The third area of where leaders unintentionally show disrespect to their unpaid servants is in poor communication. When leaders ask their servants to participate in any way, in any aspect of the worship, they must remain committed to two-way communication.

Objectives that may seem clear to the leader may not be clear to the servant. When questions arise, the unpaid servant may need to connect with the leader via email, text or by phone. Ministry life is busy for those in leadership, and while leaders may not be available at every moment, email, texts and voicemail are great tools for asynchronous communication. Responses, even if brief, help clarify responsibilities and address questions that arise. Taking time to respond also show unpaid servants that the leader appreciates and respects their time.

For example, if a media director asks a servant to create a video for worship and has an initial conversation about direction and what is needed, the two might leave thinking there is an understanding about the piece. If the servant has 10 hours to give during the week (say 2 hours per night), and the next day they have follow up questions but the media director doesn’t respond for a day or two, the servant has lost 2 to 4 hours of valuable time. This puts the servant in the position of having to scramble to do more each day than originally budgeted. It could also mean that the video suffers because it is done in less time, or it could also mean the video doesn’t get finished at all. This puts both the leader and the servant in an awkward position.

Gratitude

The motivations of a servant aren’t compensation, glory or reward. It is nice however to be intentional about expressing gratitude for the contributions servants make in ministry.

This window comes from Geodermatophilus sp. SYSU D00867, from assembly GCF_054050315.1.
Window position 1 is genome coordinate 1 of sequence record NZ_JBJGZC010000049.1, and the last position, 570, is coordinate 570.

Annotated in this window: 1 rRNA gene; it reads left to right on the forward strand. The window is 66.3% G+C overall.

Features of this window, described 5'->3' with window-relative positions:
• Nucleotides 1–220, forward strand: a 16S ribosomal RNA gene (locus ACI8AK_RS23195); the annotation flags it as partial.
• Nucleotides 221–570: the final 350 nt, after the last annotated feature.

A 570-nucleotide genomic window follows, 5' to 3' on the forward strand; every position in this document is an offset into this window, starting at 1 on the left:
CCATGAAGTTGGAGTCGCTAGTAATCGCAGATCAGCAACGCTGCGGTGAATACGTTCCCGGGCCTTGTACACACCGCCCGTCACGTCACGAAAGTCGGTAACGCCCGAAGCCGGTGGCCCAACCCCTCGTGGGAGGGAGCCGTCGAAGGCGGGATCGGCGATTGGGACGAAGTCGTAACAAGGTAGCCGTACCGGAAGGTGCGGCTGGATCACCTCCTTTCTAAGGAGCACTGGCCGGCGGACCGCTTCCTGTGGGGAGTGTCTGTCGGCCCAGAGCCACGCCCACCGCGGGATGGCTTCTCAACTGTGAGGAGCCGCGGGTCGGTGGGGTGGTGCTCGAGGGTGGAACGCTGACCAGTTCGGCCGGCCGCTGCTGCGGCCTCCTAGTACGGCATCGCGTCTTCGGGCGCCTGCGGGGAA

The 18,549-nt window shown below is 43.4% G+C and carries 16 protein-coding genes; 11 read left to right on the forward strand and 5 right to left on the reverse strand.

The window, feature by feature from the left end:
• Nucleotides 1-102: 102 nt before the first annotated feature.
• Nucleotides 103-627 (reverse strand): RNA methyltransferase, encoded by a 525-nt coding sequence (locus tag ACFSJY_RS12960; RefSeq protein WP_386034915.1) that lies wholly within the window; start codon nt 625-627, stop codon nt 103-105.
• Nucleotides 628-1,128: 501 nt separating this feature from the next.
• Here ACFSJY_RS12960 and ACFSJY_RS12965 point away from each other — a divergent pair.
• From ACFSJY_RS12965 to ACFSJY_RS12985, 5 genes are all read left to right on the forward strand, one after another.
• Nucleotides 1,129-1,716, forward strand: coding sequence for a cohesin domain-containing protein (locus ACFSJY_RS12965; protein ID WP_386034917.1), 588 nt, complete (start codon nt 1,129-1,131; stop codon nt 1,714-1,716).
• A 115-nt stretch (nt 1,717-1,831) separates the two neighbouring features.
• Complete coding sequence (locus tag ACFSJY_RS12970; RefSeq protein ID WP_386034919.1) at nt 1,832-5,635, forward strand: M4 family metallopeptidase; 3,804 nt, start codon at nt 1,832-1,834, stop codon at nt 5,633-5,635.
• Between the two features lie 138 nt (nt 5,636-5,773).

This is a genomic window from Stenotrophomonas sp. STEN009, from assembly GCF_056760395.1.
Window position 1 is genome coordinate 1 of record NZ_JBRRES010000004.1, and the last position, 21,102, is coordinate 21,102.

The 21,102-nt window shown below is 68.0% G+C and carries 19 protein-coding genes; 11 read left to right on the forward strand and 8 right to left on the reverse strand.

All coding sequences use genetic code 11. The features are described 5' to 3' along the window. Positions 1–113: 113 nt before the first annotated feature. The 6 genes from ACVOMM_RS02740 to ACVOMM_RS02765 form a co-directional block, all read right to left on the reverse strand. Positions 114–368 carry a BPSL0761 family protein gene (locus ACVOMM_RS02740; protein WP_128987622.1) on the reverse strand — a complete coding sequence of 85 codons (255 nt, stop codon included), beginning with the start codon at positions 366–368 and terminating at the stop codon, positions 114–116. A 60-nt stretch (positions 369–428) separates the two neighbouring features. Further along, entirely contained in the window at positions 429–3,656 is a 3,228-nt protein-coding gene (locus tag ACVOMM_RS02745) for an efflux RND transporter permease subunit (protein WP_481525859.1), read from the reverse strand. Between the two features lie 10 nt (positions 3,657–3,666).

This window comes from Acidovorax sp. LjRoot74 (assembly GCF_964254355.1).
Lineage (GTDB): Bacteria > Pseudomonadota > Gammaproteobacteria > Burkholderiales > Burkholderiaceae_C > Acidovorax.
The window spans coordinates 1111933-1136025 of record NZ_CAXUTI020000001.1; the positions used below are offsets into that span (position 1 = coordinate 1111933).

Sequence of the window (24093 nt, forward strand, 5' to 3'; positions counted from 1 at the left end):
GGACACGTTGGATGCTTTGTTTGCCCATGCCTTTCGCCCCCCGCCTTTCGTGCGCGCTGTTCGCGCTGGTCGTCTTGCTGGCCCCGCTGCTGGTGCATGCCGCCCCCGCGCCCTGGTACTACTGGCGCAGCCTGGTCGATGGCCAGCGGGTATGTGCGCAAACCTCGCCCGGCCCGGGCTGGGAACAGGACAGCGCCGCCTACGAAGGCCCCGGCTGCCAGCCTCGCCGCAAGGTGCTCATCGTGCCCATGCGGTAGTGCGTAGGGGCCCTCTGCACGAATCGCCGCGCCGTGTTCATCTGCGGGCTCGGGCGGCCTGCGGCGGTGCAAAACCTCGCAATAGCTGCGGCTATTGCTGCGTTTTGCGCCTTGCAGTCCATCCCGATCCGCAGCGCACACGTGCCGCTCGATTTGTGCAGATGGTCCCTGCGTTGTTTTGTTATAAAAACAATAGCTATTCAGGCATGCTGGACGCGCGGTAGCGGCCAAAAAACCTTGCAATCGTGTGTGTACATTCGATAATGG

Many unpaid servants work behind the scenes, and most are very comfortable in that place. They aren’t looking for recognition, but they do want to know that their work is of value. Public recognition isn’t required, but is a great way to express thanks, highlight the ministries of the church, and is always good for putting smiles on faces.

Public recognition might be as simple as the pastor mentioning an individual or ministry group in a sermon. It might also involve inviting servants in a certain ministry to stand for a quick handclap. Recognition might also be as complex as having a “Servant Appreciation Dinner” where staff/leadership serve the servants.

Other ways leaders can express gratitude to servants include hand written cards, personal phone calls, and other token gifts. If your church has a café or bookstore, offering a free coffee or gift certificate would be a very nice way to express gratitude for ongoing service.

One note on personal articles such as thank you cards and notes: they should really come from the leader, rather than the church secretary or an assistant. The more personal and specific they are, the better. Sending a carbon copy with a signature doesn’t have the same effect and may even have the opposite effect than desired.

These simple to implement ideas can take the leader/servant relationship to the next level. In the next post, we’ll look at the importance of and strategies for visioning and relationship building.